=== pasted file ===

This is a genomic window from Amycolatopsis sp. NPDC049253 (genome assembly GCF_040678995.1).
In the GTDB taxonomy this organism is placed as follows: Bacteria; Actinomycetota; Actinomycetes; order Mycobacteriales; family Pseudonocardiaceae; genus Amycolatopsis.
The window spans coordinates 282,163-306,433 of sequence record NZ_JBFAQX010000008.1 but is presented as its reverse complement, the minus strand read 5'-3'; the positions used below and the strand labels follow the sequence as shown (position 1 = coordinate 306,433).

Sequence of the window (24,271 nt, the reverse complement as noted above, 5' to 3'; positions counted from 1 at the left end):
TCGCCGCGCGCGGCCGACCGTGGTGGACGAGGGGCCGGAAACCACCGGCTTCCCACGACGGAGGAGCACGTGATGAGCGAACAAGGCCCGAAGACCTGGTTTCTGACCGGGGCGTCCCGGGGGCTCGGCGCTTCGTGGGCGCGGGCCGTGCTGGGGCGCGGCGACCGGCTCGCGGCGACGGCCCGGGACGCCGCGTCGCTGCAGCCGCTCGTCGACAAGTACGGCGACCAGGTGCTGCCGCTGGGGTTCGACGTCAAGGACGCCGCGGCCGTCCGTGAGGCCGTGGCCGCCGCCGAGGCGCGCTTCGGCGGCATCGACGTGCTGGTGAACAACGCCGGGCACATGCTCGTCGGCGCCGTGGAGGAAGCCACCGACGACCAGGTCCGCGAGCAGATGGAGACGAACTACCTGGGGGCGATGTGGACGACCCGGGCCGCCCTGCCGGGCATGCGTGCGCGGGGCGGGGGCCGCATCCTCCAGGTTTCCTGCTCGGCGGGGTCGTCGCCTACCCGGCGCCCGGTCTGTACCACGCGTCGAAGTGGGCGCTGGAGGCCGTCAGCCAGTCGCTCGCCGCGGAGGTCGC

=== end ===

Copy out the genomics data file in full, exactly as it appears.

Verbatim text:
This is a genomic window from Amycolatopsis sp. NPDC049253 (genome assembly GCF_040678995.1).
In the GTDB taxonomy this organism is placed as follows: Bacteria; Actinomycetota; Actinomycetes; order Mycobacteriales; family Pseudonocardiaceae; genus Amycolatopsis.
The window spans coordinates 282,163-306,433 of sequence record NZ_JBFAQX010000008.1 but is presented as its reverse complement, the minus strand read 5'-3'; the positions used below and the strand labels follow the sequence as shown (position 1 = coordinate 306,433).

Sequence of the window (24,271 nt, the reverse complement as noted above, 5' to 3'; positions counted from 1 at the left end):
TCGCCGCGCGCGGCCGACCGTGGTGGACGAGGGGCCGGAAACCACCGGCTTCCCACGACGGAGGAGCACGTGATGAGCGAACAAGGCCCGAAGACCTGGTTTCTGACCGGGGCGTCCCGGGGGCTCGGCGCTTCGTGGGCGCGGGCCGTGCTGGGGCGCGGCGACCGGCTCGCGGCGACGGCCCGGGACGCCGCGTCGCTGCAGCCGCTCGTCGACAAGTACGGCGACCAGGTGCTGCCGCTGGGGTTCGACGTCAAGGACGCCGCGGCCGTCCGTGAGGCCGTGGCCGCCGCCGAGGCGCGCTTCGGCGGCATCGACGTGCTGGTGAACAACGCCGGGCACATGCTCGTCGGCGCCGTGGAGGAAGCCACCGACGACCAGGTCCGCGAGCAGATGGAGACGAACTACCTGGGGGCGATGTGGACGACCCGGGCCGCCCTGCCGGGCATGCGTGCGCGGGGCGGGGGCCGCATCCTCCAGGTTTCCTGCTCGGCGGGGTCGTCGCCTACCCGGCGCCCGGTCTGTACCACGCGTCGAAGTGGGCGCTGGAGGCCGTCAGCCAGTCGCTCGCCGCGGAGGTCGC